switch (e.data.action) {
            case "start":

                // receive frame
                let frame = new Uint8ClampedArray(e.data.transferFrame);

                // process frame with the webassembly code

                // transfer the ownership of the frame, back to the main thread for displaying
                self.postMessage({type: "test", frame}, [frame.buffer]);

            case "updateNcomp":
                NCOMP = e.data.ncomp

Javascript glue code

Then there is the JavaScript code in the main thread, which contains: some opencv code to process and display the images, defines how to UI works (what happens when you click a button), and sends frames from the webcam to the webworker and async/awaits a new frame to display on which a new frame is send.

const ncompSlider = document.querySelector("#ncompSlider")
const startBtn = document.querySelector("#startBtn")
const stopBtn = document.querySelector("#stopBtn")
const video = document.querySelector("#videoInput")
const ncompDisplay = document.querySelector("#ncompDisplay")
ncompDisplay.innerHTML = parseInt(ncompSlider.value) + 1

const worker = new Worker("/worker.js")

let canvasFrame = document.getElementById("canvasFrame"); 
let context = canvasFrame.getContext("2d");
let src = new cv.Mat(video.height, video.width, cv.CV_8UC4);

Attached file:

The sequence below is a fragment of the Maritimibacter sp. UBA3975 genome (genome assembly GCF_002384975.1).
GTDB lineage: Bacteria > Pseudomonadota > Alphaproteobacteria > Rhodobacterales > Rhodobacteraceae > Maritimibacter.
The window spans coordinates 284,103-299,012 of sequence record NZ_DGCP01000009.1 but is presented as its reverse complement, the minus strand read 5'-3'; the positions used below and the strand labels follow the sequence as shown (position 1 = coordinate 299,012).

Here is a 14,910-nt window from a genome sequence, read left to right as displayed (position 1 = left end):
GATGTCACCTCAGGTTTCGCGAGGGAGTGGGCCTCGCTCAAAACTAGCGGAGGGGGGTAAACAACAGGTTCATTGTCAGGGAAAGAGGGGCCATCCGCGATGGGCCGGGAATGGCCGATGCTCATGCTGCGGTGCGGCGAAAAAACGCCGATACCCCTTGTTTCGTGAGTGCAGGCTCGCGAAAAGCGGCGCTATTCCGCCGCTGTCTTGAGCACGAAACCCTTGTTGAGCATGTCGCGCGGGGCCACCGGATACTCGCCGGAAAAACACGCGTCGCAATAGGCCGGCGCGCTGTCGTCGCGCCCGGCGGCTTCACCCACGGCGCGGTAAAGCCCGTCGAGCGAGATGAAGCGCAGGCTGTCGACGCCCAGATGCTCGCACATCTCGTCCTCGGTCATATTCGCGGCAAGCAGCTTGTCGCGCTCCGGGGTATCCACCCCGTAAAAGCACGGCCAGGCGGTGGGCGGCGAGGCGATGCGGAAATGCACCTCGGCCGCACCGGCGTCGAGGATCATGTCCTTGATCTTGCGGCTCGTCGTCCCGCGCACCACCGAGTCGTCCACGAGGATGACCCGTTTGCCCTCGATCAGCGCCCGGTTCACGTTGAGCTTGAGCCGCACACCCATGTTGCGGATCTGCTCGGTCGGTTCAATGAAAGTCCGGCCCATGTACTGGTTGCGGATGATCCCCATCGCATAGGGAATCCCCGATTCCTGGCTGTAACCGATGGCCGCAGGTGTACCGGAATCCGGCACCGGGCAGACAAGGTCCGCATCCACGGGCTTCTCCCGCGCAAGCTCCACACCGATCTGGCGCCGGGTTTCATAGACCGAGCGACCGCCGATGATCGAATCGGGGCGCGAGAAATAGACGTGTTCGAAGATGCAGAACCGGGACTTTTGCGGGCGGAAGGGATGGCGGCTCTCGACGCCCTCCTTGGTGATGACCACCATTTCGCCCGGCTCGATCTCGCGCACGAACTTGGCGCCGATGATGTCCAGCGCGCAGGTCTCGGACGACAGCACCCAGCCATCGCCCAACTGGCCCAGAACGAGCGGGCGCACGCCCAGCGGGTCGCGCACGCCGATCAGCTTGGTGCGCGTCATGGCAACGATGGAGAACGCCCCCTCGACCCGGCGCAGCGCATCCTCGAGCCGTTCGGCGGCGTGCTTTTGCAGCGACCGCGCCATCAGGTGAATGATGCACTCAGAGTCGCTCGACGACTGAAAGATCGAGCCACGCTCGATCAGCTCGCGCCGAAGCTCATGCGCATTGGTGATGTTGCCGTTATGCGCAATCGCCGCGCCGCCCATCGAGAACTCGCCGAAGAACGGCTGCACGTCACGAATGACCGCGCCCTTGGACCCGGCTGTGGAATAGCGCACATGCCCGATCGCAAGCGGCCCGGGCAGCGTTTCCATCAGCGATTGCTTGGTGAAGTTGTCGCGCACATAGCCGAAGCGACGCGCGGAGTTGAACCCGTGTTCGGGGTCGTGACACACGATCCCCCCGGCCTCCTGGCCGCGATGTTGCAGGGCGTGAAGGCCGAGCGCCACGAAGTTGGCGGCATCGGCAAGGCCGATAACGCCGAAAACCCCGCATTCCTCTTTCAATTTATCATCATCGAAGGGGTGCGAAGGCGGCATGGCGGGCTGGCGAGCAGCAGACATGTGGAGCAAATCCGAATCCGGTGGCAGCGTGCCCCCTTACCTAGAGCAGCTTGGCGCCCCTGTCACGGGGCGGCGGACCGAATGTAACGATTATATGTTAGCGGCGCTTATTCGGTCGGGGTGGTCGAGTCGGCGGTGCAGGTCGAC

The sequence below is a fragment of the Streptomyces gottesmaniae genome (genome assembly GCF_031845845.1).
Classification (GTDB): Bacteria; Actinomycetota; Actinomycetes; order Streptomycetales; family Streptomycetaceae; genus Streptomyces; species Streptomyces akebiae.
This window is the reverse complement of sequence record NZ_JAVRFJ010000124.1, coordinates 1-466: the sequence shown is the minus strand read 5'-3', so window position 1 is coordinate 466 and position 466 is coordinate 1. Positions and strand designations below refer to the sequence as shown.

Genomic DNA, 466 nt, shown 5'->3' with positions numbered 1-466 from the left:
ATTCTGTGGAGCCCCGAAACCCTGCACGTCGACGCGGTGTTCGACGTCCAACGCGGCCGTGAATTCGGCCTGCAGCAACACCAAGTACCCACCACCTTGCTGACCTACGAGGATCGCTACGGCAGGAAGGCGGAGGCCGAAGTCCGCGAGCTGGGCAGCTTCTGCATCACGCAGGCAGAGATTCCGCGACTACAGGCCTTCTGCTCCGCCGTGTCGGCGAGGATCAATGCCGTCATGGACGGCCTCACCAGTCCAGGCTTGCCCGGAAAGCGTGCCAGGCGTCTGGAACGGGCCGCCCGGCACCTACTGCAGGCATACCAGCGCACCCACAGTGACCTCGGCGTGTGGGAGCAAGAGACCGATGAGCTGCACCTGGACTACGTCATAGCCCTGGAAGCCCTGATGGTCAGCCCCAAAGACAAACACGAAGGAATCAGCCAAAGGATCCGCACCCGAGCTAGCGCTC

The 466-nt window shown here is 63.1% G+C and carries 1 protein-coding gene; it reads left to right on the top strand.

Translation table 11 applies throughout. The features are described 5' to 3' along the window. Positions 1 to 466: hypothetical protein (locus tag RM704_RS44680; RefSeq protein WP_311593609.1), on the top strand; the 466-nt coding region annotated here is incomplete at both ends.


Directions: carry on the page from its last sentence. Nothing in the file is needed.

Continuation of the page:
let dst = new cv.Mat(video.height, video.width, cv.CV_8UC1);
let RUNNING = false

video.addEventListener("play", startFrameProcess)
video.addEventListener("pause", stopFrameProcess)
startBtn.addEventListener("click", startFrameProcess)
stopBtn.addEventListener("click", stopFrameProcess)
stopBtn.disabled = true;

ncompSlider.addEventListener("change", updateNcomp)

async function startFrameProcess() {

    // Open video stream
    if (video.srcObject == undefined) {
        try  {
            video.srcObject= await navigator.mediaDevices.getUserMedia({ video: true, audio: false })
        } catch {
            console.log("An error occurred! " + err);

    RUNNING = true
    let transferFrame = new Uint8Array(22925)
    startBtn.disabled = true
    stopBtn.disabled = false;

    while (RUNNING) {
        context.drawImage(video, 0, 0, video.width, video.height);
        src.data.set(context.getImageData(0, 0, video.width, video.height).data);
        cv.cvtColor(src, dst, cv.COLOR_RGBA2GRAY);
        worker.postMessage({action: "start", transferFrame}, [transferFrame.buffer])
        transferFrame = await waitForFrameFromWorker()

        cv.imshow("canvasOutput", dst); // canvasOutput is the id of another <canvas>;

async function waitForFrameFromWorker() {
    return new Promise((resolve) => {
        worker.onmessage = (e) => {
            resolve(new Uint8Array(e.data.frame))

function stopFrameProcess() {
    RUNNING = false
    worker.postMessage({action: "stop"})

    startBtn.disabled = false;
    stopBtn.disabled = true;

function updateNcomp() {
    ncompDisplay.innerHTML = parseInt(ncompSlider.value) + 1
    worker.postMessage({action: "updateNcomp", ncomp: ncompSlider.value})